Sonic Synthesis

Klint Finley on the exotic ideological history of electronic music (from Summer 2012):

You don’t play the ANS synthesizer with a keyboard. Instead you etch images onto glass sheets covered in black putty and feed them into a machine that shines light through the etchings, trigging a wide range of tones. Etchings made low on the sheets make low tones. High etchings make high tones. The sound is generated in real-time and the tempo depends on how fast you insert the sheets. […] This isn’t a new Dorkbot or Maker Faire oddity. It’s a nearly forgotten Russian synthesizer designed by Evgeny Murzin in 1938. The synth was named after and dedicated to the Russian experimental composer and occultist Alexander Nikolayevich Scriabin (1872–1915). The name might not mean much to you, but it illuminates a long running connection between electronic music and the occult. …

And we’re away — Theosophists, Marxists, Fascists, and musicians to come …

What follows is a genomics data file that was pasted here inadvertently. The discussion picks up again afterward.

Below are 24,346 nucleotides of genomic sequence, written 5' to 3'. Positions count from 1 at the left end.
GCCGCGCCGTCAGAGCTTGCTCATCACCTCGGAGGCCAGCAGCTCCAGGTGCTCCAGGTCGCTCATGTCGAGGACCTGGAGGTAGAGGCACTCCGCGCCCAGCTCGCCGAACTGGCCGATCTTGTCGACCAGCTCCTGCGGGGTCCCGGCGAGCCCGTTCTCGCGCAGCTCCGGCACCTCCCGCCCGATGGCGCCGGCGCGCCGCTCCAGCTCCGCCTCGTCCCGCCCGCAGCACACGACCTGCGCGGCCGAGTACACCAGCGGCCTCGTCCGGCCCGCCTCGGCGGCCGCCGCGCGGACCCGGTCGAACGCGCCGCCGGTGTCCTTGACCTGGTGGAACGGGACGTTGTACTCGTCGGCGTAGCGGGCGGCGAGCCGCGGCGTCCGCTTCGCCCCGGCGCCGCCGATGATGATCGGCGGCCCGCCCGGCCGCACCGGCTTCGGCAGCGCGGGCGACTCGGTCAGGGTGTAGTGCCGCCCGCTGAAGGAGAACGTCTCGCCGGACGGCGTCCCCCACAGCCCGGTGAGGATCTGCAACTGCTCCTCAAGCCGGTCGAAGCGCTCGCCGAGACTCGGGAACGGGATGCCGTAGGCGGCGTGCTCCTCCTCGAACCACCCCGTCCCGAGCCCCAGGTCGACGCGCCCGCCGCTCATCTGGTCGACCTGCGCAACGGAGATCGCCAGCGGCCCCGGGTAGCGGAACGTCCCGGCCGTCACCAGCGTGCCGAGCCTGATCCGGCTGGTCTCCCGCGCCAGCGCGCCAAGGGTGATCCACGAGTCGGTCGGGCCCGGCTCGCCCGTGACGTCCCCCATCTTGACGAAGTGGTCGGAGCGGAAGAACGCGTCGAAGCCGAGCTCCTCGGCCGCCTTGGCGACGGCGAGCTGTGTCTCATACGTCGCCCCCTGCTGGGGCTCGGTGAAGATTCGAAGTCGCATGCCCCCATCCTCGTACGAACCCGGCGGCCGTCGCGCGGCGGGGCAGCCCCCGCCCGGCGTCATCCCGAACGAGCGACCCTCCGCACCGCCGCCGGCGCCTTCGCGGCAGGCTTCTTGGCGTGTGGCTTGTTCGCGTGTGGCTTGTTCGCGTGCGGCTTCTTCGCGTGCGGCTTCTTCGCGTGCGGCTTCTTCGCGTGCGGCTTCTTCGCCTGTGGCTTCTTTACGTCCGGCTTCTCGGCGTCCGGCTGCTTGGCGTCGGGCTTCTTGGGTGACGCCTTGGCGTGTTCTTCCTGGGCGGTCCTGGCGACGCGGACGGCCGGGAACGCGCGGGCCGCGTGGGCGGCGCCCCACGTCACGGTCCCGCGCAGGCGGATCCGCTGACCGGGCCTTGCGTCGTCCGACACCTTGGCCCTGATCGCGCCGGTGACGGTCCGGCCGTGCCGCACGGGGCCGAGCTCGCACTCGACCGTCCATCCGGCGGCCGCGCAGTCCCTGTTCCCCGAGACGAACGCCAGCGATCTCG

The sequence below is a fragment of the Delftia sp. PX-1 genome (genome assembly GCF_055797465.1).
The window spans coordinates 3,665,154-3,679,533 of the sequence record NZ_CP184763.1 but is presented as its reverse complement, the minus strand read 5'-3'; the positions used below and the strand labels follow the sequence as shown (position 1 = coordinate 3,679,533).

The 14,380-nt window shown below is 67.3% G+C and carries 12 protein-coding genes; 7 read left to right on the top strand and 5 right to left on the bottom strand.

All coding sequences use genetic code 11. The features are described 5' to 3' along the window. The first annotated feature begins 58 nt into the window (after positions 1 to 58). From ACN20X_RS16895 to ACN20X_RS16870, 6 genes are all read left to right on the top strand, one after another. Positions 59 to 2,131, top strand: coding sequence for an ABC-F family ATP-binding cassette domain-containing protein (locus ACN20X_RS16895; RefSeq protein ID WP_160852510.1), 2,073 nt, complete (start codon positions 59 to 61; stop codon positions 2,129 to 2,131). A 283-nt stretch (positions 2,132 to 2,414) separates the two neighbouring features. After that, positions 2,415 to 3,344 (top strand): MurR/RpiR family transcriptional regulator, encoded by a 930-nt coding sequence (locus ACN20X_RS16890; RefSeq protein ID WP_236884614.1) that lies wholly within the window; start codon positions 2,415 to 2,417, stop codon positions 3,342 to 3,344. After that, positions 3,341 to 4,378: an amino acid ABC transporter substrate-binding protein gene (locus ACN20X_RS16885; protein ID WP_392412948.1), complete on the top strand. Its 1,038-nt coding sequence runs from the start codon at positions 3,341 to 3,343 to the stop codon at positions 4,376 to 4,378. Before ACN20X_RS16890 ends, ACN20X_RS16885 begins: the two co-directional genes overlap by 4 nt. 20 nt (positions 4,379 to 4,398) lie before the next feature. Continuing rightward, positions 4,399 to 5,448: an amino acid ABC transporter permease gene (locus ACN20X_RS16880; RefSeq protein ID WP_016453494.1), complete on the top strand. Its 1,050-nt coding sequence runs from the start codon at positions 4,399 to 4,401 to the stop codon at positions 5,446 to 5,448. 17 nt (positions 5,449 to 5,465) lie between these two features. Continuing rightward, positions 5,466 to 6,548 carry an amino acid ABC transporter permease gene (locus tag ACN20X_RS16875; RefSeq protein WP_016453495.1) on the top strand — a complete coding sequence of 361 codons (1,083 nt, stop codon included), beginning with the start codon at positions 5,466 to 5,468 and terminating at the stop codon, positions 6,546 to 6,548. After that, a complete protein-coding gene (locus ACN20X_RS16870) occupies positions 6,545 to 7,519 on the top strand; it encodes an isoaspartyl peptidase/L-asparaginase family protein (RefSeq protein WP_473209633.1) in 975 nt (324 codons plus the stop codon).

(Via.)

On Nothing

The Fader interviews Kode9:

This is the first time Goodman is talking to the press since Gordon’s passing. “When the cold wind of death decides to blow through your area, it tends to leave a trail of zeros,” he says of the past year, his Scottish roots still evident in his voice, lending it a melodic tone. He gathers his thoughts before continuing, “and they change your perspective on things. Make you realize what matters, what needs to be gotten rid of.” Another pause. “There’s a bit of a reset.” (TSP emphasis.)